About this film:
During the summer of
2008 we traveled to southwest Ecuador with a conservation group and
found ourselves in a remote village on the border with Peru. We spotted a hen with her chicks hobbling
along the road and pulled out our camcorder. Then suddenly an old woman
approached us in distress. At one point she was frozen in tears and
couldn't speak. This is in one of the poorest areas of Ecuador with an
average income of under $50 per month. There are no social services
available of any kind. No one was able to help her, not even the local
priest. That's when we decided her story must be told.
The old woman's name is Lastenia Correa Aponte. This video is HER
Using Food for fuel:
intend to make a video focused on corn ethanol or congress' energy
policy but that's where this story led us. It seems that when we burn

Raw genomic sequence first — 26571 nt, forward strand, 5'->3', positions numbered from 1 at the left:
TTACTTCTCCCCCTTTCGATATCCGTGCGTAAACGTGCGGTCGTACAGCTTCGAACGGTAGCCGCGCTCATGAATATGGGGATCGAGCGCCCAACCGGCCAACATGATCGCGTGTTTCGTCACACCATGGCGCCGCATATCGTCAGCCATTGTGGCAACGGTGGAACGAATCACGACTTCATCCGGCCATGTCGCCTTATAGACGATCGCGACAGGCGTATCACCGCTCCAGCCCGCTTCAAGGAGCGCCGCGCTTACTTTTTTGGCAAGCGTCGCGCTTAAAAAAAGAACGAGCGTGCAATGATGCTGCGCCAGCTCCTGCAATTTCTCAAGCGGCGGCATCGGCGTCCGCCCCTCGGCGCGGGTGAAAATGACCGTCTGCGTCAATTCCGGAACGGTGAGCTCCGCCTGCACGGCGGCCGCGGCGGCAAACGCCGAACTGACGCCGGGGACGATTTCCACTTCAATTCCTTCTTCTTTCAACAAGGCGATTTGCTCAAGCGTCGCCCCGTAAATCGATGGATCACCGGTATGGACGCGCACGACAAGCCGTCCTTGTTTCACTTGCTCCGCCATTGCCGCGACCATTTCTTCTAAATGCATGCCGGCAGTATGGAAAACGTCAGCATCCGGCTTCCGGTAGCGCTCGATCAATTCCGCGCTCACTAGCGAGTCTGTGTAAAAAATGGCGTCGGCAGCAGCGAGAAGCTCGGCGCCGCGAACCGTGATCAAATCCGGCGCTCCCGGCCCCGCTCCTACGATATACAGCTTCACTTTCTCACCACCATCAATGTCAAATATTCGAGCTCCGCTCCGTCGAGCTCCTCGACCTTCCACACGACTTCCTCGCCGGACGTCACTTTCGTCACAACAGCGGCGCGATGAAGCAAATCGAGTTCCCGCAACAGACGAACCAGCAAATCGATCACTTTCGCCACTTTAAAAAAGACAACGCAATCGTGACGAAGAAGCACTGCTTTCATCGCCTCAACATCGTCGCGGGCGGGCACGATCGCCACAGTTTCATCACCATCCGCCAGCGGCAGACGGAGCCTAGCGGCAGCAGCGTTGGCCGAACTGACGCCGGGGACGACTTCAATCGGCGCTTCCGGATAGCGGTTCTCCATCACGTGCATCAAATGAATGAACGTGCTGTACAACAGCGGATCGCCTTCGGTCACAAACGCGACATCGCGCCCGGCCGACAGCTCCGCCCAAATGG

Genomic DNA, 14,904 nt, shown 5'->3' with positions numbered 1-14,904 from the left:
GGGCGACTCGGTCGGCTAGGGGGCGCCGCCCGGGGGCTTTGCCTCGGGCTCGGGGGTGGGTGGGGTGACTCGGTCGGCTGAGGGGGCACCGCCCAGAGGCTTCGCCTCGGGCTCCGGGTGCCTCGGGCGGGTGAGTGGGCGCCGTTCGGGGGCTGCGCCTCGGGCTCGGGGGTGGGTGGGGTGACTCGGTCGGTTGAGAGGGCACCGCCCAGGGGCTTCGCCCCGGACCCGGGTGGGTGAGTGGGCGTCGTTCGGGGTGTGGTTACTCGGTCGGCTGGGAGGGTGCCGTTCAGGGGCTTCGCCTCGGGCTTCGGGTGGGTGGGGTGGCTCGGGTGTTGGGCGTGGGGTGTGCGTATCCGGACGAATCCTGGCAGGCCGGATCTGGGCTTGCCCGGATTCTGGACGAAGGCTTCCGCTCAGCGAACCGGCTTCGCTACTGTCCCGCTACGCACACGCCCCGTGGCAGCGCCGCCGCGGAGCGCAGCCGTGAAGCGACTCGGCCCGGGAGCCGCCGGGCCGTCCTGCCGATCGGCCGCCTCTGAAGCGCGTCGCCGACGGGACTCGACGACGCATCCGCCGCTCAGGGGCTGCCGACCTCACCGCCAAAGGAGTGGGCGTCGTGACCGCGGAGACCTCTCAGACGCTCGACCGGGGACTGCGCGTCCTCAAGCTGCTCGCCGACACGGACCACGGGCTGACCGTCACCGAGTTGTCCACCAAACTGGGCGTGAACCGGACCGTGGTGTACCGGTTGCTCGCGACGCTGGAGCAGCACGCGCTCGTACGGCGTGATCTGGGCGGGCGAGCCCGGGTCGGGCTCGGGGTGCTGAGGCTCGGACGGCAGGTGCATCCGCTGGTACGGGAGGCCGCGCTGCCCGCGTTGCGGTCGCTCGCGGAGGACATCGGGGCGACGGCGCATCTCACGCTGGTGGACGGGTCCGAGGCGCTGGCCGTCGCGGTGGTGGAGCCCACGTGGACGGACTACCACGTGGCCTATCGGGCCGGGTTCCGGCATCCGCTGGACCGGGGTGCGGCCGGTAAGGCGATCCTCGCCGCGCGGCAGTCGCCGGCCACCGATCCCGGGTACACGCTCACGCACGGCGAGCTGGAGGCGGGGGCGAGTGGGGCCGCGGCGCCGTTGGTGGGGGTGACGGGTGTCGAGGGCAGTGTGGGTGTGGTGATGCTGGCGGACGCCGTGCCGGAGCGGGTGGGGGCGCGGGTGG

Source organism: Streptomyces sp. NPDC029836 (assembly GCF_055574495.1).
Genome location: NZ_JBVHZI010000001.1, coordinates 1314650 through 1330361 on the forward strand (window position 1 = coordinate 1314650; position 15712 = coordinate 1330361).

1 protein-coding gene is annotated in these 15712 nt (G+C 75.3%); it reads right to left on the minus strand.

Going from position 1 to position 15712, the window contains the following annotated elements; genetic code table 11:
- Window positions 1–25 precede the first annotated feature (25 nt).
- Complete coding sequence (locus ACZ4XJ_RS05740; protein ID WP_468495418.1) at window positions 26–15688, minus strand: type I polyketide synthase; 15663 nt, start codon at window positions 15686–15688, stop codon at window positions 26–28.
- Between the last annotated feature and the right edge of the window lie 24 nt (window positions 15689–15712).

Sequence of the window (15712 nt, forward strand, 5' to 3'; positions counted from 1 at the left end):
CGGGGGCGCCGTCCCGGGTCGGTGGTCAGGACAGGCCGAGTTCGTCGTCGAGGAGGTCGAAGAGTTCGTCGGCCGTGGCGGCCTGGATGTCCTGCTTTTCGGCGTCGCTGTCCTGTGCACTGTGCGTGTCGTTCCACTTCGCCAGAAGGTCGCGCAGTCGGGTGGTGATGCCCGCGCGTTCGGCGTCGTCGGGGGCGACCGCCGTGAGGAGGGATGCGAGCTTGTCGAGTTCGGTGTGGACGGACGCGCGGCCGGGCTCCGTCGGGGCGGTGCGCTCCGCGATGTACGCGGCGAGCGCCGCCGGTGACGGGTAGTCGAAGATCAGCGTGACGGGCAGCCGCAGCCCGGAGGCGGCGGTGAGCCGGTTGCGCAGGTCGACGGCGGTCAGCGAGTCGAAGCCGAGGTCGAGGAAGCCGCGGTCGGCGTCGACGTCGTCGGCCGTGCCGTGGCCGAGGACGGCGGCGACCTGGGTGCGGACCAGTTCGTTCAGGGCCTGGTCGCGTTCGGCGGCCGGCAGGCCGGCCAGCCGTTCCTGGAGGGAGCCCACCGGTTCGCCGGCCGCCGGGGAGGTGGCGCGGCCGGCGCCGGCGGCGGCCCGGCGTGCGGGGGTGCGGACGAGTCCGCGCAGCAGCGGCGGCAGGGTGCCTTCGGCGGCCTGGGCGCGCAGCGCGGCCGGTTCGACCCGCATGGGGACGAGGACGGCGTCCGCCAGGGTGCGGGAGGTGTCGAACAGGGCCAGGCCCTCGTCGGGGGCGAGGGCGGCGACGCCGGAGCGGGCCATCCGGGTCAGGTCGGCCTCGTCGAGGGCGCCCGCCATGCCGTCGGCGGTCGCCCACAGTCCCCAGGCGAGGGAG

food to run our cars it affects the whole world!
Whatís the connection between US energy
policy and Ecuador?
There is a direct connection. We live in a global economy and the US
exports wheat, soy, and corn. In the past, it was cheaper for countries
like Ecuador to import corn from the US. But after congress mandated so much ethanol,
farmers in the US planted corn for ethanol rather than for food. This reduction in food
supply caused the price of corn to go up. Poor countries like Ecuador faced food
shortages. Thatís why farmers in Ecuador are burning tropical forests to
Why is this our problem?
our problem because we all live in one world. The destruction of
tropical forests for biofuels releases many times more greenhouse gas
than is saved by the biofuels. The large increase in US ethanol
production is leading to an increase in greenhouse gas emissions.  This is very important because